Facebook has been under heavy fire in the last couple of weeks after a story broke about a company who obtained 50 million users personal information from the site.

Since this story broke, Facebook has lost close to $80bn (€64bn) off it’s market value since the 16th of March. Mark Zuckerberg has embarked on an apology tour of sorts, taking out a full-page advert on The Observer in England, as well as doing numerous TV interviews across America. “This was a breach of trust, and I’m sorry we didn’t do more at the time” he has said multiple times.

Cambridge Analytica, (the company that obtained the users personal data) got the information from an academic researcher’s personality prediction app. The app was downloaded by 270,000 people, but also gathered their friends’ data without consent – as was possible under Facebook’s rules at the time.

Facebook have now been forced to make radical changes to their privacy settings following the public outcry . They have made it clearer what information companies are able to access from users. They have also created privacy shortcuts which will make it easier for the user to increase the security on their personal info. Photos and posts are now easier to review and take down if desired.

The main changes are displayed below;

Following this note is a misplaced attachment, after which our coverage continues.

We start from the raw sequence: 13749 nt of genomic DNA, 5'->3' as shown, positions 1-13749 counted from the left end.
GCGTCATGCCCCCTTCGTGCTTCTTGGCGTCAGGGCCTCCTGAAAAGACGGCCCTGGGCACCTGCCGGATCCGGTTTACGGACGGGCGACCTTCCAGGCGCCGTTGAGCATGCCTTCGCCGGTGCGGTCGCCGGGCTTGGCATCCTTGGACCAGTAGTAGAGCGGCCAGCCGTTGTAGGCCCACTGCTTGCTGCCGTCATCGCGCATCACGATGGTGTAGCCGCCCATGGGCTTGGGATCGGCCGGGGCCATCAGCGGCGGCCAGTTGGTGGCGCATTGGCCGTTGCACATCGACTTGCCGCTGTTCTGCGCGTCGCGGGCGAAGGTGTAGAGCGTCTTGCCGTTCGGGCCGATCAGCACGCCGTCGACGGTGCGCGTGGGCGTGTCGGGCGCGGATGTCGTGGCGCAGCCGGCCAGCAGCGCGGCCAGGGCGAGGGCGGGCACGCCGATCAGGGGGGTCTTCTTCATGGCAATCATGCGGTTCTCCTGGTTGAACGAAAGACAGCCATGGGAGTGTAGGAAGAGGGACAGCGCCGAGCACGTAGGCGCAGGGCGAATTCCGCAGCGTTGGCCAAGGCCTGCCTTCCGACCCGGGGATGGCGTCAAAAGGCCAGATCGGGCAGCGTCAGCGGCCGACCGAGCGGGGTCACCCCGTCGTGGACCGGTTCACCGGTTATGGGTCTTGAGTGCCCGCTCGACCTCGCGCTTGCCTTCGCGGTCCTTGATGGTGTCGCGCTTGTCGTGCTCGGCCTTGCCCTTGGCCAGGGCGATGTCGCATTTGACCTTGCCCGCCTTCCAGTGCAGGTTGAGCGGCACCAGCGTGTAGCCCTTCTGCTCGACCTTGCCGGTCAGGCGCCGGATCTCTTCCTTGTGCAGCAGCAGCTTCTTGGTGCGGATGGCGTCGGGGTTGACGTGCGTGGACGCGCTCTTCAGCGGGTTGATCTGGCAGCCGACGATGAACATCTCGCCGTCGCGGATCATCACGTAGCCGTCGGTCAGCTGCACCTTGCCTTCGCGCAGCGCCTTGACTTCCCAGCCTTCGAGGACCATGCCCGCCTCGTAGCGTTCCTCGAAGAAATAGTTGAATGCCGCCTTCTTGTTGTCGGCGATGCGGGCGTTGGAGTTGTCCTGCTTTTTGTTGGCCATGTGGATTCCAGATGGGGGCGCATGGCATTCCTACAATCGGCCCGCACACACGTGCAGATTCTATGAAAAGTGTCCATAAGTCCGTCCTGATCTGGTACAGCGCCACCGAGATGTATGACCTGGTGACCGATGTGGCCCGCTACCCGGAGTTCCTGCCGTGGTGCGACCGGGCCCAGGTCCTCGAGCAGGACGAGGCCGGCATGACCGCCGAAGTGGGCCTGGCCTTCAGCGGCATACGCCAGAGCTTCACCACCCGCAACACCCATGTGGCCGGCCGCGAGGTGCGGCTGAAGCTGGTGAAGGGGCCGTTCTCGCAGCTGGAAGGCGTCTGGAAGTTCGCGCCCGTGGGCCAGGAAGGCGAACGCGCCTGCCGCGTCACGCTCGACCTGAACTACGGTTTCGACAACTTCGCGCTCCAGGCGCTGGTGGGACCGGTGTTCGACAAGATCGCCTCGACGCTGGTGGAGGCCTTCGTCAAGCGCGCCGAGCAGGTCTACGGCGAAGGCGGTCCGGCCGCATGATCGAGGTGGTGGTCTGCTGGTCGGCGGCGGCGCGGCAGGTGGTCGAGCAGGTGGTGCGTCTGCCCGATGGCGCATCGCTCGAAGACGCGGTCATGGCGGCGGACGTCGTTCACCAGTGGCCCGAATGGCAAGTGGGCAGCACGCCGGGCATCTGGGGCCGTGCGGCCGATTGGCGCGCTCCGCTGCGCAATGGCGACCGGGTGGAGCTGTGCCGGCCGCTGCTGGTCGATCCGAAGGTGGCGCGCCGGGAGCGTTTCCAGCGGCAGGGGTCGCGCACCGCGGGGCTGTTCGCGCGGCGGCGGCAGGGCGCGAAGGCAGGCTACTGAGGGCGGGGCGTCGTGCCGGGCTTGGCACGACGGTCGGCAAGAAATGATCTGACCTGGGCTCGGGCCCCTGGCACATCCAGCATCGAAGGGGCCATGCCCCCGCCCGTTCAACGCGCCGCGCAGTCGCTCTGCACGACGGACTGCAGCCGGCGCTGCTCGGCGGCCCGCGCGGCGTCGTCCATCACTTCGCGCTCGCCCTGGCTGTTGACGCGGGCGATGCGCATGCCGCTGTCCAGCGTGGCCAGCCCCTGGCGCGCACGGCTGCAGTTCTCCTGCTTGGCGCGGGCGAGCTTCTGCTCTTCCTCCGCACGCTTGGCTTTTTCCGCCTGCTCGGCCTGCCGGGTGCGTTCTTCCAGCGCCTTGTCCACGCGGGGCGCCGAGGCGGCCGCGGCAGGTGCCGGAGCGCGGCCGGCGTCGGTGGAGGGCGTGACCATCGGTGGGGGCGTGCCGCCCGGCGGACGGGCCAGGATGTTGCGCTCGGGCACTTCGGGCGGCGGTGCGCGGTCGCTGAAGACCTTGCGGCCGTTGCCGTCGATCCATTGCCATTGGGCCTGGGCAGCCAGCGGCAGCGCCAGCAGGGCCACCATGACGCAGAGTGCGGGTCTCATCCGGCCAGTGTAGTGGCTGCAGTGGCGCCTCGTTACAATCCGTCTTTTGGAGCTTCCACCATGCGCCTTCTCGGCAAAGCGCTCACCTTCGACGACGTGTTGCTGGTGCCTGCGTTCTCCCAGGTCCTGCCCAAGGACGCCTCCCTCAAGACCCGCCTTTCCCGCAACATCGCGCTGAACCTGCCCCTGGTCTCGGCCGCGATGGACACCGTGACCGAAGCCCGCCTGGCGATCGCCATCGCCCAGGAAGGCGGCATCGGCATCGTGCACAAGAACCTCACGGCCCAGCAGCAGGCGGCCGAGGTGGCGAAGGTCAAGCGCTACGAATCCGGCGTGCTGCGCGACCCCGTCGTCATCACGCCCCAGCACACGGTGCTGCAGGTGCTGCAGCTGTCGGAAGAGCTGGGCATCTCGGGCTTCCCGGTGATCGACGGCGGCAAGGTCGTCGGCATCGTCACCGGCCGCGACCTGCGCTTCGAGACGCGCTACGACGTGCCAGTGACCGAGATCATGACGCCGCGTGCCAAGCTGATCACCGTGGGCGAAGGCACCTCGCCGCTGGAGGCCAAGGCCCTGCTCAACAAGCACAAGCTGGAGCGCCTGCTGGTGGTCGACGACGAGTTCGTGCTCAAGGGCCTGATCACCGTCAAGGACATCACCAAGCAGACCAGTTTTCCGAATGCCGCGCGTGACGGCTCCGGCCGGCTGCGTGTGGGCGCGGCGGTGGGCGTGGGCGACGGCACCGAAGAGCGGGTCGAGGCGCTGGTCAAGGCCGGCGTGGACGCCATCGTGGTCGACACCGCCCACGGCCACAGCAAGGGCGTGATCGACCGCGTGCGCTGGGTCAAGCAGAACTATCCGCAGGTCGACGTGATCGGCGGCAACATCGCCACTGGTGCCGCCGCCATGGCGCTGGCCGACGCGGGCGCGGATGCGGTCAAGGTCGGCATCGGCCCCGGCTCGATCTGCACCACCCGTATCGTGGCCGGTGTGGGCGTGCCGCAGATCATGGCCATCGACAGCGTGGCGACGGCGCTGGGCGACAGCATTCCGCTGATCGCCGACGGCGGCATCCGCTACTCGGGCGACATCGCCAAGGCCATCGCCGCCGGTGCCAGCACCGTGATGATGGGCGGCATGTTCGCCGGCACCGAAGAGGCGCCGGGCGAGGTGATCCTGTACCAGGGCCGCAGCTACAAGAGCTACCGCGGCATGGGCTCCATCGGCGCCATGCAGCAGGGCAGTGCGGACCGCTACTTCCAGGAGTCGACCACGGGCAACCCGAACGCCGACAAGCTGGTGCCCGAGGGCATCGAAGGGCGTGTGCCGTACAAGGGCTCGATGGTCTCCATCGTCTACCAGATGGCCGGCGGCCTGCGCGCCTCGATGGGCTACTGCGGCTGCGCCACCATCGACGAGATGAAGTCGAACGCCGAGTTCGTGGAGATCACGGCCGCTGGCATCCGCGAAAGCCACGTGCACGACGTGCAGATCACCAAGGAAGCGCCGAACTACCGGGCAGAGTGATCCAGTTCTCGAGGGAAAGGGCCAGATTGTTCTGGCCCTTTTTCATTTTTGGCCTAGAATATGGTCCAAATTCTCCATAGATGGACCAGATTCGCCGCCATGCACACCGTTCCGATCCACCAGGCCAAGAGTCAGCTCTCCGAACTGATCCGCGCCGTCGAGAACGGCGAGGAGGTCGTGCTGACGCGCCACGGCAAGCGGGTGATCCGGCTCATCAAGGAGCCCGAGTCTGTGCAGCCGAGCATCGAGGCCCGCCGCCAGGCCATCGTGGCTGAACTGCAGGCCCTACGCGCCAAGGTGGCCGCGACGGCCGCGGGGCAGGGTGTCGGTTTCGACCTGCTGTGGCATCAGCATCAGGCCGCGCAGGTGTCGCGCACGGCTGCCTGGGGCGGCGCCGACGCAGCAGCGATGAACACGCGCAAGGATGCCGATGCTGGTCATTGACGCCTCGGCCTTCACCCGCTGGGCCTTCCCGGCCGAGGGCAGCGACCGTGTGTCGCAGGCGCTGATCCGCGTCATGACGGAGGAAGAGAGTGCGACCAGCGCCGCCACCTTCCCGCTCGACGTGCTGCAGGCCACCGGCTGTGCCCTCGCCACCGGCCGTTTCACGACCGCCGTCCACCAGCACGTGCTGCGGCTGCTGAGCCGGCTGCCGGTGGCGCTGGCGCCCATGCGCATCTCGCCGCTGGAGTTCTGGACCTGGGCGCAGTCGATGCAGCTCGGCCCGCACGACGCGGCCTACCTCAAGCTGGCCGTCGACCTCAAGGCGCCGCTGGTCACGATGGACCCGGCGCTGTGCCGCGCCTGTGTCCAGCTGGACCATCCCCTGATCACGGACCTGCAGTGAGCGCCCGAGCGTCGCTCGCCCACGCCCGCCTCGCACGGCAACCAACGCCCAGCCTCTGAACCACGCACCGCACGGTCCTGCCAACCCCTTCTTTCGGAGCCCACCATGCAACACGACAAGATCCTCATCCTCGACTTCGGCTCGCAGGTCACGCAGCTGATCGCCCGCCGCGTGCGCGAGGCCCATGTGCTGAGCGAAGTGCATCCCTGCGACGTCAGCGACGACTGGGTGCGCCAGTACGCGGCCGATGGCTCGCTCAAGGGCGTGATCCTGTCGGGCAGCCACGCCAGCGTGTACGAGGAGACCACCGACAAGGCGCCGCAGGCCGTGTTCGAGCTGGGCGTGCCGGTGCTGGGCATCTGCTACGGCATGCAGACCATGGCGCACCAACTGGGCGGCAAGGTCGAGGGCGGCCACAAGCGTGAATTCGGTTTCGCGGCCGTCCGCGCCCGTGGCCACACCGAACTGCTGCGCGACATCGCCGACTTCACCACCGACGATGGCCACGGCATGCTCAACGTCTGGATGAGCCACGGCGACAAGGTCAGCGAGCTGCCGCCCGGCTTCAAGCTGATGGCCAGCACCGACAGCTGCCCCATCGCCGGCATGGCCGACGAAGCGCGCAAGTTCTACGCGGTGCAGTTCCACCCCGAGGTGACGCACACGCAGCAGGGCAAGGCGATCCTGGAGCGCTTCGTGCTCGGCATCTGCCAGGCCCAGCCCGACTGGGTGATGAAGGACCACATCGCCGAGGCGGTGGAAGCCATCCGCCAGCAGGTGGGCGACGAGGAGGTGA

• “simplified” settings menu. At present mobile users have 17 options on a confusing list that’s difficult to work and understand. The new version regroups the controls and adds descriptions to make it clearer what each involves.
  • New privacy shortcuts menu. The dashboard brings together what the firm believes are the most critical controls into a single place. It suggests this will make it faster for people to do things such as review the posts they have shared or reacted to, and to limit the information used to target ads at them.
  • Revised data download and edit tools. A new page called Access Your Information allows users to review past interactions with the site – including the things they have “liked” and the comments they have posted – with the option to make deletions.

Facebook has had to change how it manages user’s information on its site. This scandal has led to many people deleting their Facebook account after the movement #DeleteFacebook started trending on social media. Facebook has taken a huge hit to its brand, and it might not be over just yet as the fallout will probably continue over the next few weeks.

John McAuliffe